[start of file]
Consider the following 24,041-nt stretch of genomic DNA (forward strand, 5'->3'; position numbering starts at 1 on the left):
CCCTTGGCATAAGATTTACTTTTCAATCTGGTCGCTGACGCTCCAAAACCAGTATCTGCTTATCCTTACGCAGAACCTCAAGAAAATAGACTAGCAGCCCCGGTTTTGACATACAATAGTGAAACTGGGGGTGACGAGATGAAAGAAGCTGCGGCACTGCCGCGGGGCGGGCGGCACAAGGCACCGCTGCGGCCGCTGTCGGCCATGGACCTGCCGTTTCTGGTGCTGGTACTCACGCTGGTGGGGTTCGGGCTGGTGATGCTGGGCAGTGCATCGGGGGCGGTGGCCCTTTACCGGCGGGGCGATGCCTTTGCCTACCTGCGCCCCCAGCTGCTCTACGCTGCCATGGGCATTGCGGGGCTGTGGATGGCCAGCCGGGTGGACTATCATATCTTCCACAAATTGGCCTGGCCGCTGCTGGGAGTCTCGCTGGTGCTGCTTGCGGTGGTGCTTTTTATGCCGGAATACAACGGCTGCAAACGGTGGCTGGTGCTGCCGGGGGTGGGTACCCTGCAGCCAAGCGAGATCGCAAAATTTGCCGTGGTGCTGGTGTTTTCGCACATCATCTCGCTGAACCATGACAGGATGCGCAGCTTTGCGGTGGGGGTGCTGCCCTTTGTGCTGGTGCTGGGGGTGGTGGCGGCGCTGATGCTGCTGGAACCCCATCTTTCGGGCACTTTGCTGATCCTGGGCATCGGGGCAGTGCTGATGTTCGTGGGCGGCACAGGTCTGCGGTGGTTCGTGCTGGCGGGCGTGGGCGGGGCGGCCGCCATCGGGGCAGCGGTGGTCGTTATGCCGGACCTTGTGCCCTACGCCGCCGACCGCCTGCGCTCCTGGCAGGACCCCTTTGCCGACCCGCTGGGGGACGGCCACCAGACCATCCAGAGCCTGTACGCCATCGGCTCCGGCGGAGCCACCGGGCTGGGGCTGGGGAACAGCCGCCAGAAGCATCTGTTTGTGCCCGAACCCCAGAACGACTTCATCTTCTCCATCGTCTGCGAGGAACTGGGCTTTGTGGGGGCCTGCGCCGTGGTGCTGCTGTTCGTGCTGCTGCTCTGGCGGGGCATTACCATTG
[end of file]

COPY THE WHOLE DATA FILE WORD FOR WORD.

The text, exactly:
Consider the following 24,041-nt stretch of genomic DNA (forward strand, 5'->3'; position numbering starts at 1 on the left):
CCCTTGGCATAAGATTTACTTTTCAATCTGGTCGCTGACGCTCCAAAACCAGTATCTGCTTATCCTTACGCAGAACCTCAAGAAAATAGACTAGCAGCCCCGGTTTTGACATACAATAGTGAAACTGGGGGTGACGAGATGAAAGAAGCTGCGGCACTGCCGCGGGGCGGGCGGCACAAGGCACCGCTGCGGCCGCTGTCGGCCATGGACCTGCCGTTTCTGGTGCTGGTACTCACGCTGGTGGGGTTCGGGCTGGTGATGCTGGGCAGTGCATCGGGGGCGGTGGCCCTTTACCGGCGGGGCGATGCCTTTGCCTACCTGCGCCCCCAGCTGCTCTACGCTGCCATGGGCATTGCGGGGCTGTGGATGGCCAGCCGGGTGGACTATCATATCTTCCACAAATTGGCCTGGCCGCTGCTGGGAGTCTCGCTGGTGCTGCTTGCGGTGGTGCTTTTTATGCCGGAATACAACGGCTGCAAACGGTGGCTGGTGCTGCCGGGGGTGGGTACCCTGCAGCCAAGCGAGATCGCAAAATTTGCCGTGGTGCTGGTGTTTTCGCACATCATCTCGCTGAACCATGACAGGATGCGCAGCTTTGCGGTGGGGGTGCTGCCCTTTGTGCTGGTGCTGGGGGTGGTGGCGGCGCTGATGCTGCTGGAACCCCATCTTTCGGGCACTTTGCTGATCCTGGGCATCGGGGCAGTGCTGATGTTCGTGGGCGGCACAGGTCTGCGGTGGTTCGTGCTGGCGGGCGTGGGCGGGGCGGCCGCCATCGGGGCAGCGGTGGTCGTTATGCCGGACCTTGTGCCCTACGCCGCCGACCGCCTGCGCTCCTGGCAGGACCCCTTTGCCGACCCGCTGGGGGACGGCCACCAGACCATCCAGAGCCTGTACGCCATCGGCTCCGGCGGAGCCACCGGGCTGGGGCTGGGGAACAGCCGCCAGAAGCATCTGTTTGTGCCCGAACCCCAGAACGACTTCATCTTCTCCATCGTCTGCGAGGAACTGGGCTTTGTGGGGGCCTGCGCCGTGGTGCTGCTGTTCGTGCTGCTGCTCTGGCGGGGCATTACCATTG